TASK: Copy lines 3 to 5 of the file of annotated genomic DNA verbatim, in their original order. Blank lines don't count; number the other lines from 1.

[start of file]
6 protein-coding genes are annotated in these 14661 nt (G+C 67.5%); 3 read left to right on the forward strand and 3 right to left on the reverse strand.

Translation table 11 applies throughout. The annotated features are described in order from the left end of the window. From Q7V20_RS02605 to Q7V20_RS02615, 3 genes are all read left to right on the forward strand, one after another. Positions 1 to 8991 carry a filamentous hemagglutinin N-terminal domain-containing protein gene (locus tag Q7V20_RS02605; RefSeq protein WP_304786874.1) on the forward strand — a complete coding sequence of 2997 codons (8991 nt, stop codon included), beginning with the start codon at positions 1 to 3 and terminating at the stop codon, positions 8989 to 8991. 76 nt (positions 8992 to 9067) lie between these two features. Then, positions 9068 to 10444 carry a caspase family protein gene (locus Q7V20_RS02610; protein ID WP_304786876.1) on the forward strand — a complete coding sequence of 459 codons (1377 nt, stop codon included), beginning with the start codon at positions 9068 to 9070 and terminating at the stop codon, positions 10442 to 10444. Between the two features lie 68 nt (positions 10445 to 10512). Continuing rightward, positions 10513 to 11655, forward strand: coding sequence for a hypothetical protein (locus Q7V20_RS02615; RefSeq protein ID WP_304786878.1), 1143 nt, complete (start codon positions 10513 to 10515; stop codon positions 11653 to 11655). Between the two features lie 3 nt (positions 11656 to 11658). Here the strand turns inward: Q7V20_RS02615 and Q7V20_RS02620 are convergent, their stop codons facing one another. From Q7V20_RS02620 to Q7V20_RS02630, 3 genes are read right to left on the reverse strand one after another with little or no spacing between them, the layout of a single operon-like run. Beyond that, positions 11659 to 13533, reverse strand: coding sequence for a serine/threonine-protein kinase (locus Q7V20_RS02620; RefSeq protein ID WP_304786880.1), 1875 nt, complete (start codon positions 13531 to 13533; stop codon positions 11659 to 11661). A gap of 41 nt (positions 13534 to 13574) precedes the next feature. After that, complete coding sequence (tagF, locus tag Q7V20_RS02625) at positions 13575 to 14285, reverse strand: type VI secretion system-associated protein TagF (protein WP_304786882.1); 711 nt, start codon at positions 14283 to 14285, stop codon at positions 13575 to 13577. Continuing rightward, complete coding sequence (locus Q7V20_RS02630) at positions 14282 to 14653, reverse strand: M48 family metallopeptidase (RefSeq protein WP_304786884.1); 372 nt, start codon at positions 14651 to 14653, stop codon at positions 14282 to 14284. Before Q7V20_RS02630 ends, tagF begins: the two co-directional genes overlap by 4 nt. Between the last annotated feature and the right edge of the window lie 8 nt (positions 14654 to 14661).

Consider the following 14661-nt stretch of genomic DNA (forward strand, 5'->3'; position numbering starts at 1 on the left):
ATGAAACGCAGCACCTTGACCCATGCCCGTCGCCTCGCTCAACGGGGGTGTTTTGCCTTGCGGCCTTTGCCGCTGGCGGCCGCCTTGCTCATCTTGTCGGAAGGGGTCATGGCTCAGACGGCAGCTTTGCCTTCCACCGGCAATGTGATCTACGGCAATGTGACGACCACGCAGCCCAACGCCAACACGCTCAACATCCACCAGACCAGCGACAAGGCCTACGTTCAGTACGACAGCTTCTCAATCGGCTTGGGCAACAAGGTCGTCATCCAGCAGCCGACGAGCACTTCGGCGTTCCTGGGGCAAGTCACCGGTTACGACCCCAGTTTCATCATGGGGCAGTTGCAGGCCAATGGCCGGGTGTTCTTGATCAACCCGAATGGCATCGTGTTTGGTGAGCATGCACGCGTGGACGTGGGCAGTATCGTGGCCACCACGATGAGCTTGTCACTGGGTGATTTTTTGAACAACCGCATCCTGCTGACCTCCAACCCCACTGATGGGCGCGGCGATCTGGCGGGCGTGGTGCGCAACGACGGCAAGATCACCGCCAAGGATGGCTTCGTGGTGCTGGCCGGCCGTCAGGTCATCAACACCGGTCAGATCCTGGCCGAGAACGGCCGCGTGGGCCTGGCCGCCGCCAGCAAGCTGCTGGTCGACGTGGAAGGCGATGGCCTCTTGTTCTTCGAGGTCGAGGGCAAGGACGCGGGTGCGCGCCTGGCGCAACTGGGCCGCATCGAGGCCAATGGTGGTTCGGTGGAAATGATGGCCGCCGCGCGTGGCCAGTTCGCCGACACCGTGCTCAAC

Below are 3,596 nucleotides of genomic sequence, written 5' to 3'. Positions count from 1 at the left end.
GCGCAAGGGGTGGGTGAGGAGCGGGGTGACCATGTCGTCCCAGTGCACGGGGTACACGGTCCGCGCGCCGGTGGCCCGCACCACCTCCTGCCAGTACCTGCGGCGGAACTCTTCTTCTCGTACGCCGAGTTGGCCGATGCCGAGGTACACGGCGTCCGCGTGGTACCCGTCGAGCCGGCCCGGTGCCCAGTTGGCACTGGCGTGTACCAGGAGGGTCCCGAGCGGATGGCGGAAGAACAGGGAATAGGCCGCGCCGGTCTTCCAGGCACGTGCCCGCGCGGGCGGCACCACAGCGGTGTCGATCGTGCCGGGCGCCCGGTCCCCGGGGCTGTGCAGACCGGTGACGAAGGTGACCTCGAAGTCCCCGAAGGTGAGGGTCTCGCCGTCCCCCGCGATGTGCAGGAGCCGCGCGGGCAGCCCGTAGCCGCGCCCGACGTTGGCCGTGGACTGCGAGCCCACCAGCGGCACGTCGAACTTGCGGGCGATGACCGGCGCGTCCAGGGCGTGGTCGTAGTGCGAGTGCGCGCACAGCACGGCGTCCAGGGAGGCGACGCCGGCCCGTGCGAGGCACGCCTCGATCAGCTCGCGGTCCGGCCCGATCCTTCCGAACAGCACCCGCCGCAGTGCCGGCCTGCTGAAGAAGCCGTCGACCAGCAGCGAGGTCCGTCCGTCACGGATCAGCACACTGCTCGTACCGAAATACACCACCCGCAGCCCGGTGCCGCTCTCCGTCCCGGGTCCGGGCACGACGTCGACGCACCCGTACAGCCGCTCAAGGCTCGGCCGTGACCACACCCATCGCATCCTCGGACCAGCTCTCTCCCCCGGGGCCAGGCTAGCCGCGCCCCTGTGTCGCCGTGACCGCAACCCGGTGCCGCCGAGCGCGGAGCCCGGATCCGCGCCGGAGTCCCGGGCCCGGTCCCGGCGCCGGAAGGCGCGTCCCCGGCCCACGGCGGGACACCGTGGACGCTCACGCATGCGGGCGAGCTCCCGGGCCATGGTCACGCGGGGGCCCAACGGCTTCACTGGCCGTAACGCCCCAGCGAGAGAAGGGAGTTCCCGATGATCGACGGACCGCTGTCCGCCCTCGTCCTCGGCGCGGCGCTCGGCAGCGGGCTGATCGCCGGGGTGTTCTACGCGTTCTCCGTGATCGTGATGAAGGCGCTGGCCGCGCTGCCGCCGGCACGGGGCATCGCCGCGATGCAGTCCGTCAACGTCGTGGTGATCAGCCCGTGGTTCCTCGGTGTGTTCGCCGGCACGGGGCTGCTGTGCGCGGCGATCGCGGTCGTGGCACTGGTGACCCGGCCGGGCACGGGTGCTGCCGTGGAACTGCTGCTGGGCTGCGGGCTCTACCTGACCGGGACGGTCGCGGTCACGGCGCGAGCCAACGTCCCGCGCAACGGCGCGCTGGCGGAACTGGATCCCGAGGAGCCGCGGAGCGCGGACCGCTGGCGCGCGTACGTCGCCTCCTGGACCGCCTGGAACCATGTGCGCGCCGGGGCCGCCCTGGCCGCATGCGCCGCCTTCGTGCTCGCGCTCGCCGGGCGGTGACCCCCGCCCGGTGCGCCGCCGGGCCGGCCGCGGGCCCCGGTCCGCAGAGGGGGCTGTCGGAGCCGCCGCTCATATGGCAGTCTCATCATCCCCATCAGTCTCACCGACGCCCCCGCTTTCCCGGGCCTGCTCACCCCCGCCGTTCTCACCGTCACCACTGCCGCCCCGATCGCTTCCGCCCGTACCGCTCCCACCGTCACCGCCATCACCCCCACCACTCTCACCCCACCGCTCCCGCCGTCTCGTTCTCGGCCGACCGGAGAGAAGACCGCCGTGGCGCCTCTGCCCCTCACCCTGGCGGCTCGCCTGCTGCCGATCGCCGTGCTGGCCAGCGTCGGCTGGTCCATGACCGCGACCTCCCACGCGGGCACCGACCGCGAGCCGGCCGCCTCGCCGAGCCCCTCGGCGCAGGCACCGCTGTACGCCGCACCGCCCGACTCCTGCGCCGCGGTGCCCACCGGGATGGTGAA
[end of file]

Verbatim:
Consider the following 14661-nt stretch of genomic DNA (forward strand, 5'->3'; position numbering starts at 1 on the left):
ATGAAACGCAGCACCTTGACCCATGCCCGTCGCCTCGCTCAACGGGGGTGTTTTGCCTTGCGGCCTTTGCCGCTGGCGGCCGCCTTGCTCATCTTGTCGGAAGGGGTCATGGCTCAGACGGCAGCTTTGCCTTCCACCGGCAATGTGATCTACGGCAATGTGACGACCACGCAGCCCAACGCCAACACGCTCAACATCCACCAGACCAGCGACAAGGCCTACGTTCAGTACGACAGCTTCTCAATCGGCTTGGGCAACAAGGTCGTCATCCAGCAGCCGACGAGCACTTCGGCGTTCCTGGGGCAAGTCACCGGTTACGACCCCAGTTTCATCATGGGGCAGTTGCAGGCCAATGGCCGGGTGTTCTTGATCAACCCGAATGGCATCGTGTTTGGTGAGCATGCACGCGTGGACGTGGGCAGTATCGTGGCCACCACGATGAGCTTGTCACTGGGTGATTTTTTGAACAACCGCATCCTGCTGACCTCCAACCCCACTGATGGGCGCGGCGATCTGGCGGGCGTGGTGCGCAACGACGGCAAGATCACCGCCAAGGATGGCTTCGTGGTGCTGGCCGGCCGTCAGGTCATCAACACCGGTCAGATCCTGGCCGAGAACGGCCGCGTGGGCCTGGCCGCCGCCAGCAAGCTGCTGGTCGACGTGGAAGGCGATGGCCTCTTGTTCTTCGAGGTCGAGGGCAAGGACGCGGGTGCGCGCCTGGCGCAACTGGGCCGCATCGAGGCCAATGGTGGTTCGGTGGAAATGATGGCCGCCGCGCGTGGCCAGTTCGCCGACACCGTGCTCAAC

Below are 3,596 nucleotides of genomic sequence, written 5' to 3'. Positions count from 1 at the left end.